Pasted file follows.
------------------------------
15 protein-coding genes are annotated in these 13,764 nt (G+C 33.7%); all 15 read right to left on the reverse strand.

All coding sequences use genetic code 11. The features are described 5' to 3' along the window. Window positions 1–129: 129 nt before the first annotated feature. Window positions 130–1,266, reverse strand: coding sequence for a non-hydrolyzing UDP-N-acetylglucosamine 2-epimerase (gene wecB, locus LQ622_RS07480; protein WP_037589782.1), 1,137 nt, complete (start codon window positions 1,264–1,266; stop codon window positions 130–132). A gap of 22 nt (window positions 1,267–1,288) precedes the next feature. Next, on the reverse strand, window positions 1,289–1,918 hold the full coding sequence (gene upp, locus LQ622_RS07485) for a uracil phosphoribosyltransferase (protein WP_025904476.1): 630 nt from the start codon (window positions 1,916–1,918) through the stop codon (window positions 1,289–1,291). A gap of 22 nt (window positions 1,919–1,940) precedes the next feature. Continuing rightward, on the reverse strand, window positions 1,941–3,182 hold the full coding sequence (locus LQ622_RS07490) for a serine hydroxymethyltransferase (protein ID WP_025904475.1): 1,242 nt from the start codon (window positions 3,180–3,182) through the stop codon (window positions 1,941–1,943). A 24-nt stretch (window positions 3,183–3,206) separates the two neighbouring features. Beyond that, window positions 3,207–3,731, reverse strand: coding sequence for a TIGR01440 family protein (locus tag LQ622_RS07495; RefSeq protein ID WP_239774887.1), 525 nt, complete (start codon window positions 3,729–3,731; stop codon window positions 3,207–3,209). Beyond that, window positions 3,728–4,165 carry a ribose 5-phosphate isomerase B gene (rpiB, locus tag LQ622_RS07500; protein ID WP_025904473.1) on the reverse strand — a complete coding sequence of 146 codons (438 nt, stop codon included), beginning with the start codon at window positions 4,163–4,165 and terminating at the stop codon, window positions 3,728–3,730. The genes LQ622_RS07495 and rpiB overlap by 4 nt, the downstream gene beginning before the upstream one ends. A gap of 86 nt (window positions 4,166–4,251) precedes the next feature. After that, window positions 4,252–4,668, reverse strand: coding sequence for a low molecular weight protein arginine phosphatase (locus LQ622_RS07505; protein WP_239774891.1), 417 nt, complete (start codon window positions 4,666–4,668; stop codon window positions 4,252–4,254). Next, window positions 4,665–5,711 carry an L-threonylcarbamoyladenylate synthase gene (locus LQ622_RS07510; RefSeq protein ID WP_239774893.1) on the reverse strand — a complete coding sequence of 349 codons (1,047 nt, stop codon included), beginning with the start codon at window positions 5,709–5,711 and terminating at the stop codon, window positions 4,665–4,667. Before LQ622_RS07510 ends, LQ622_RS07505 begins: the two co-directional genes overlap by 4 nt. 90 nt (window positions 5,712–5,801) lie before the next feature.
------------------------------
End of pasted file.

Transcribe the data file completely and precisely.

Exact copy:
15 protein-coding genes are annotated in these 13,764 nt (G+C 33.7%); all 15 read right to left on the reverse strand.

All coding sequences use genetic code 11. The features are described 5' to 3' along the window. Window positions 1–129: 129 nt before the first annotated feature. Window positions 130–1,266, reverse strand: coding sequence for a non-hydrolyzing UDP-N-acetylglucosamine 2-epimerase (gene wecB, locus LQ622_RS07480; protein WP_037589782.1), 1,137 nt, complete (start codon window positions 1,264–1,266; stop codon window positions 130–132). A gap of 22 nt (window positions 1,267–1,288) precedes the next feature. Next, on the reverse strand, window positions 1,289–1,918 hold the full coding sequence (gene upp, locus LQ622_RS07485) for a uracil phosphoribosyltransferase (protein WP_025904476.1): 630 nt from the start codon (window positions 1,916–1,918) through the stop codon (window positions 1,289–1,291). A gap of 22 nt (window positions 1,919–1,940) precedes the next feature. Continuing rightward, on the reverse strand, window positions 1,941–3,182 hold the full coding sequence (locus LQ622_RS07490) for a serine hydroxymethyltransferase (protein ID WP_025904475.1): 1,242 nt from the start codon (window positions 3,180–3,182) through the stop codon (window positions 1,941–1,943). A 24-nt stretch (window positions 3,183–3,206) separates the two neighbouring features. Beyond that, window positions 3,207–3,731, reverse strand: coding sequence for a TIGR01440 family protein (locus tag LQ622_RS07495; RefSeq protein ID WP_239774887.1), 525 nt, complete (start codon window positions 3,729–3,731; stop codon window positions 3,207–3,209). Beyond that, window positions 3,728–4,165 carry a ribose 5-phosphate isomerase B gene (rpiB, locus tag LQ622_RS07500; protein ID WP_025904473.1) on the reverse strand — a complete coding sequence of 146 codons (438 nt, stop codon included), beginning with the start codon at window positions 4,163–4,165 and terminating at the stop codon, window positions 3,728–3,730. The genes LQ622_RS07495 and rpiB overlap by 4 nt, the downstream gene beginning before the upstream one ends. A gap of 86 nt (window positions 4,166–4,251) precedes the next feature. After that, window positions 4,252–4,668, reverse strand: coding sequence for a low molecular weight protein arginine phosphatase (locus LQ622_RS07505; protein WP_239774891.1), 417 nt, complete (start codon window positions 4,666–4,668; stop codon window positions 4,252–4,254). Next, window positions 4,665–5,711 carry an L-threonylcarbamoyladenylate synthase gene (locus LQ622_RS07510; RefSeq protein ID WP_239774893.1) on the reverse strand — a complete coding sequence of 349 codons (1,047 nt, stop codon included), beginning with the start codon at window positions 5,709–5,711 and terminating at the stop codon, window positions 4,665–4,667. Before LQ622_RS07510 ends, LQ622_RS07505 begins: the two co-directional genes overlap by 4 nt. 90 nt (window positions 5,712–5,801) lie before the next feature.